Some before too long, someone will write a history of the Pacific Coast - not the land side, but the water. Many things have been happening there in the last few decades. Populations of marine life have risen and fallen. We've seen dead zones, and unusual swirls of high-motion water. There's a whole natural story out there awaiting the telling.
Soon, we'll have many more of the pieces of that story. Oregon House Bill 3013A, which just cleared the Oregon Senate (of 90 legislators, just three voted in opposition) and likely will soon be signed into law by Governor Ted Kulongoski, sets up two "historic reserves" in areas off the coast, and a process for evaluating four more for inclusion. Each reserve would be thoroughly studied. Much of the money for that (you were wondering, weren't you?) will come from funds paid in after the grounding of the cargo ship called the New Carissa, just over a decade ago near Coos Bay, spilling fuel and causing other damage.
Senator Joanne Verger, who is from Coos Bay, remarked that “Our community endured a lot when the New Carissa ran aground in Coos Bay. It started out as this huge hassle, eventually it became a great tourist attraction, and then it was taken away over our objections. I am glad this Legislature has recognized the nexus between the damage that was caused and the need to use the money for the betterment of our coastal resources.”
A description from the group Our Ocean:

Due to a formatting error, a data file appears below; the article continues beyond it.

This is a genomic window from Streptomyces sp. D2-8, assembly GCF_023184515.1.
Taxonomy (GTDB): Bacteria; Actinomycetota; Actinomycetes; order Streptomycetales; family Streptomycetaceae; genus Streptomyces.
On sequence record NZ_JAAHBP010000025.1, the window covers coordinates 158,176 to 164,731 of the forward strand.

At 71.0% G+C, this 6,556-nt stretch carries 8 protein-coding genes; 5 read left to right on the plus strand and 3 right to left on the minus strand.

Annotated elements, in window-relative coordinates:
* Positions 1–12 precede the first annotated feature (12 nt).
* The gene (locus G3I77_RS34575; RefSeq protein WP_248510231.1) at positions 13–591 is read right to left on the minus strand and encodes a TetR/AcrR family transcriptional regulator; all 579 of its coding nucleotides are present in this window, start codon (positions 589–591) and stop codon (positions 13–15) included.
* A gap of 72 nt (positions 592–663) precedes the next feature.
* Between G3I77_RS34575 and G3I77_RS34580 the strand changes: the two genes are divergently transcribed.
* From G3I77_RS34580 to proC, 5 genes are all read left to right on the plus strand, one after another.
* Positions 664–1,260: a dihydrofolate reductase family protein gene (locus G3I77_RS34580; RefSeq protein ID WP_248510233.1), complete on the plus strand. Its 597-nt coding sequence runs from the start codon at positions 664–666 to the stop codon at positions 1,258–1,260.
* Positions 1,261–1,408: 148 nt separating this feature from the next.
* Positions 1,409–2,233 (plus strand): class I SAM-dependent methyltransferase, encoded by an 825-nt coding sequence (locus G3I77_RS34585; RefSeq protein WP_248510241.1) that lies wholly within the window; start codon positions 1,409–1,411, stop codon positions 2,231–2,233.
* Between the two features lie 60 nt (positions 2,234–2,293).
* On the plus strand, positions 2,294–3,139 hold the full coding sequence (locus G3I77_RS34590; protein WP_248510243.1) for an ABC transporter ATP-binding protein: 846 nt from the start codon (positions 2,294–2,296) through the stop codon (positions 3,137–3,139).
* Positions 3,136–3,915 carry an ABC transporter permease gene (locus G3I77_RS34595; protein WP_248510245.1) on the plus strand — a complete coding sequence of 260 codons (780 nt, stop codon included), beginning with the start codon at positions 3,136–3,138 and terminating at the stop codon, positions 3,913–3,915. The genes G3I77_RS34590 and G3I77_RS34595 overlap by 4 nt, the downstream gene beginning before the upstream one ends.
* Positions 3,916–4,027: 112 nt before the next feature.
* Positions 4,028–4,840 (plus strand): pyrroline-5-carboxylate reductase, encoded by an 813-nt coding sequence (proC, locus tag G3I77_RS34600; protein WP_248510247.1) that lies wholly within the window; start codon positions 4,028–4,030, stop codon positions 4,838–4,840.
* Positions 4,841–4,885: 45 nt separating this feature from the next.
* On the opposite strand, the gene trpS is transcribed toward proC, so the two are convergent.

HB-3013A describes the plan for establishing marine reserves at Otter Rock near Depoe Bay and Redfish Rocks near Port Orford. It also lays the groundwork for a set of community groups to evaluate marine reserves proposed for Cape Falcon, Cascade Head, Cape Perpetua and Cape Arago.
This effort could not be more timely: the ocean faces growing pressure from climate change, pollution and a variety of other human impacts. In May, delegates from more than 70 nations at the World Ocean Conference urged concerted action to address threats to ocean health, and 400 scientists signed a consensus statement describing marine protected areas as part of the solution.
With the approval of HB-3013-A, Oregon is poised to join California and Washington in science-based ocean protection using marine reserves. In total, 22 U.S. states and 29 countries around the world use these proven tools to safeguard the long-term health and productivity of the ocean.
Plenty of eyes will be on the process, and whatever it comes up with.